Issue: How to upgrade your graphics card?
Hello, my graphics card recently broke, so I was wondering how to handle this situation. Of course, I know I need to buy a new one, although I am not sure how to change graphics card correctly (I bought my PC pre-assembled). I want to be able to play the upcoming videos games that I am excited about. Any advice on this?
Graphics cards are exceptionally important when it comes to graphics-intensive tasks, such as gaming, HD video rendering, or 3D drawings creation. Thus, if this component breaks, all of these operations might not be continued as usual – PC might also fail to start if no integrated graphics are present. Hence, there is a huge need to upgrade a graphics card, otherwise known as a GPU, as soon as possible.
However, changing the GPU might not be as easy as it might seem initially. There are hundreds of graphics cards to choose from. Each of them has different specifications, sizes, feature support, cost, and purpose. While it might be difficult to choose from, it is equally as important to pick a card that would be supported by your motherboard, would be the correct size, and would serve the purpose it is was intended for.
As evident, low-end GPU should suffice for people who do not perform tasks such as gaming or video rendering. On the other hand, high-end graphics cards are a must for those who are willing to squeeze out the best performance for the 4K or 8K gaming. Therefore, the first step when making a GPU purchase, you need to establish how much you are willing to spend on it, and what precisely are you going to do with a graphics card.
If you are interested in comparing GPU benchmarks, there are plenty of websites that do regular testing and rate each of the cards based on their performance. You can also find out which GPU is the best choice when it comes to value for money. One such site is PassMark – you can find a lot of details about your current card and weigh the cons and pros of every single GPU available on the market.
Benchmarks, however, will not teach you to replace and upgrade to a new graphics card. You need to do the procedure correctly, as you can encounter various difficulties, some of which may result in the inability to launch your Windows PC at all – and nobody likes dealing with that. On the other hand, if you are experiencing errors, crashes, or other disturbances, you should employ a PC repair tool ReimageMac Washing Machine X9, which could diagnose the problem and tell you precisely what is wrong. And now, let's dig into the topic and find out how to upgrade your graphics card correctly.
On the side note, if you are much into gaming and require more detailed advice for the matter, we recommend checking our “How to optimize my gaming PC” article.
Step 1. Buy a correct size GPU
Pretty much every graphics card is using PCI Express, otherwise known as PCI-E connection slot standard that has been first introduced almost 20 years ago. The architecture is used by low-end and high-end GPUs nowadays, so you should not worry about the connection itself too much.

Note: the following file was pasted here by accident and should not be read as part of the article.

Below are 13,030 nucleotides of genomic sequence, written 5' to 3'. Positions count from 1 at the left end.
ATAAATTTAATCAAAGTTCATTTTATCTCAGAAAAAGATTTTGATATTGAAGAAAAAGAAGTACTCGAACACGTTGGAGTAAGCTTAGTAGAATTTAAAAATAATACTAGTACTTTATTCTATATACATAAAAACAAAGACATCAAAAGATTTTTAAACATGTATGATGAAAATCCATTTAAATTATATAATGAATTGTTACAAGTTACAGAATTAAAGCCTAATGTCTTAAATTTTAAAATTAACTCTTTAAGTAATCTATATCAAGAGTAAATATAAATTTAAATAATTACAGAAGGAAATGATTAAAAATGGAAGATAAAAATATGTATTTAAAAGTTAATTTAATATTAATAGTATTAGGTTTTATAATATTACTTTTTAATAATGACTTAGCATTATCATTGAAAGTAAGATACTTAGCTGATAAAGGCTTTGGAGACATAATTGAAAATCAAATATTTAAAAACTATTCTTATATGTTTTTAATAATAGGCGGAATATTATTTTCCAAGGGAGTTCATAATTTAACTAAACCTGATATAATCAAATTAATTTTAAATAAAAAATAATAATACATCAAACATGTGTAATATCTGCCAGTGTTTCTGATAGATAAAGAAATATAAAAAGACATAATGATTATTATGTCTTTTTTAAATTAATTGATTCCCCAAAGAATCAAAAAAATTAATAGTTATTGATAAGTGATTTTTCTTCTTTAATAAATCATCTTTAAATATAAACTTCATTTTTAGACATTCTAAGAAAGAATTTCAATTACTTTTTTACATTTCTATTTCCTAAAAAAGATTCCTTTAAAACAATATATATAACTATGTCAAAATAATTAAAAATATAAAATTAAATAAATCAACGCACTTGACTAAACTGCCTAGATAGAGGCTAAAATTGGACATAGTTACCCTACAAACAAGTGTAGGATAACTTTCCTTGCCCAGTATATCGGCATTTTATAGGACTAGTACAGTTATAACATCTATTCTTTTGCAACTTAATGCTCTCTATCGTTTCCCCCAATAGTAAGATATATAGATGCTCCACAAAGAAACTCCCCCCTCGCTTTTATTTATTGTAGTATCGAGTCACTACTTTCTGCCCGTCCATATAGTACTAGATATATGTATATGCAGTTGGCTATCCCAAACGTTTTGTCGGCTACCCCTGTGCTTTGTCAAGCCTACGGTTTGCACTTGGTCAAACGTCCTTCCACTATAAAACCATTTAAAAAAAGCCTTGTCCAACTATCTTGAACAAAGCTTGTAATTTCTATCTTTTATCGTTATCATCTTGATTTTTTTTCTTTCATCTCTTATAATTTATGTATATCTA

However, what is really important is the size of your PC case, motherboard, and the graphics card itself. There is no surprise there that high-end GPUs, such as Nvidia RTX 2080 Ti or RTX 3090, are monstrous size in comparison to mini-boards. Thus, if you are using a full ATX motherboard, you should not worry about GPU's size, although you should check the metrics if you are using the Micro or Mini ATX motherboard types.
Step 2. Uninstall old video drivers from your PC
Once you are sure that your video card fits on your motherboard correctly, you should not simply rip out your old GPU and replace it with a new one. Instead, you should first uninstall the current video card drivers to upgrade the graphics card without major difficulties. Here's how to do it:
- Right-click on Start button and select Device Manager
- In Device Manager, expand the Display adapters section
- Right-click on the current graphics card, and select Uninstall device
- Select Delete the driver software from this device
- Proceed with on-screen instructions
After the process is complete, shut down your computer and proceed with the next step.
Step 3. Insert your new GPU
As a safety measure, you should always disconnect your PC from any electricity sockets before opening the case – or you can disconnect the PSU cable from the back of the case. Once that is done, you should open the case – this process differs based on the manufacturer, so you can check the manual if you are in doubt. Nonetheless, most cases can be opened by removing the side panel. Then proceed with the following:
- Place the box on the side so that the motherboard would face you
- Disconnect the cable that powers your old GPU (another PCI-E connection which looks like a six-slot box, although this might not be present, as it depends on your graphics card type)
- If your old GPU is screwed to the PCB or the case with set on bolts – unscrew them
- Move the plastic tab next to the PCI-E slot outwards from the GPU
- Remove your old card by pulling it slowly
Now, you should take the new GPU and perform all the steps mentioned above in an opposite order to replace graphics card.
Step 4. Install the most recent video drivers for your new graphics card
While you can install usable video drivers via Windows' Device Manager, it is not recommended. The best way to do that is by visiting the manufacturer's website and downloading the most recent drivers for your GPU model.
Here are the links to the most popular GPU manufacturer sites:
You can also use official software such as GeForce Experience or AMD's Adrenalin to keep your video card drivers up to date. Note that “driver updaters” are not recommended, as there are plenty of potentially unwanted programs that can mess up the normal operation of your GPU and even PC.
Optimize your system and make it work more efficiently
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